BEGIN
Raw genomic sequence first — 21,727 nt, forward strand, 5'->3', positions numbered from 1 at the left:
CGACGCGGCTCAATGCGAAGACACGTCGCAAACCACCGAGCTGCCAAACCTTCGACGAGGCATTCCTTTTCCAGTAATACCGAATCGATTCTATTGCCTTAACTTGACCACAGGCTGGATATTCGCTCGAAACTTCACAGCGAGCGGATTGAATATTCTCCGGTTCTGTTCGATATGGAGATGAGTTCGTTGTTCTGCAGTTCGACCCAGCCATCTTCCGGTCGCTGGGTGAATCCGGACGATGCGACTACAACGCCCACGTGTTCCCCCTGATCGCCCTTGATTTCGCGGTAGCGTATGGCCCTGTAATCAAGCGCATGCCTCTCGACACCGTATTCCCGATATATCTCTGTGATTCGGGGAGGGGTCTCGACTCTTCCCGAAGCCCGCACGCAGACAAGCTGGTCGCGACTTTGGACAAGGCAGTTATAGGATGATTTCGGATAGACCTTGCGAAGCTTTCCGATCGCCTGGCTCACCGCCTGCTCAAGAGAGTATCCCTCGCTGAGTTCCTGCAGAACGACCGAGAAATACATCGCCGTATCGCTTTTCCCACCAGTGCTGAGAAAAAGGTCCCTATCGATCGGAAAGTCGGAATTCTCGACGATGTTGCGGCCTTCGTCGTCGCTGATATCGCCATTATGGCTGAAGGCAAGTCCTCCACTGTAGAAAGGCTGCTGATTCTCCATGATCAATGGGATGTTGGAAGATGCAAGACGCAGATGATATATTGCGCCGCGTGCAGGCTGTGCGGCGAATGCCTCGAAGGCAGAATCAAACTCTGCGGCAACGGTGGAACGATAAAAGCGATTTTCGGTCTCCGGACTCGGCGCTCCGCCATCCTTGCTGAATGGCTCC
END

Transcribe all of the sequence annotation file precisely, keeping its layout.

Raw genomic sequence first — 21,727 nt, forward strand, 5'->3', positions numbered from 1 at the left:
CGACGCGGCTCAATGCGAAGACACGTCGCAAACCACCGAGCTGCCAAACCTTCGACGAGGCATTCCTTTTCCAGTAATACCGAATCGATTCTATTGCCTTAACTTGACCACAGGCTGGATATTCGCTCGAAACTTCACAGCGAGCGGATTGAATATTCTCCGGTTCTGTTCGATATGGAGATGAGTTCGTTGTTCTGCAGTTCGACCCAGCCATCTTCCGGTCGCTGGGTGAATCCGGACGATGCGACTACAACGCCCACGTGTTCCCCCTGATCGCCCTTGATTTCGCGGTAGCGTATGGCCCTGTAATCAAGCGCATGCCTCTCGACACCGTATTCCCGATATATCTCTGTGATTCGGGGAGGGGTCTCGACTCTTCCCGAAGCCCGCACGCAGACAAGCTGGTCGCGACTTTGGACAAGGCAGTTATAGGATGATTTCGGATAGACCTTGCGAAGCTTTCCGATCGCCTGGCTCACCGCCTGCTCAAGAGAGTATCCCTCGCTGAGTTCCTGCAGAACGACCGAGAAATACATCGCCGTATCGCTTTTCCCACCAGTGCTGAGAAAAAGGTCCCTATCGATCGGAAAGTCGGAATTCTCGACGATGTTGCGGCCTTCGTCGTCGCTGATATCGCCATTATGGCTGAAGGCAAGTCCTCCACTGTAGAAAGGCTGCTGATTCTCCATGATCAATGGGATGTTGGAAGATGCAAGACGCAGATGATATATTGCGCCGCGTGCAGGCTGTGCGGCGAATGCCTCGAAGGCAGAATCAAACTCTGCGGCAACGGTGGAACGATAAAAGCGATTTTCGGTCTCCGGACTCGGCGCTCCGCCATCCTTGCTGAATGGCTCC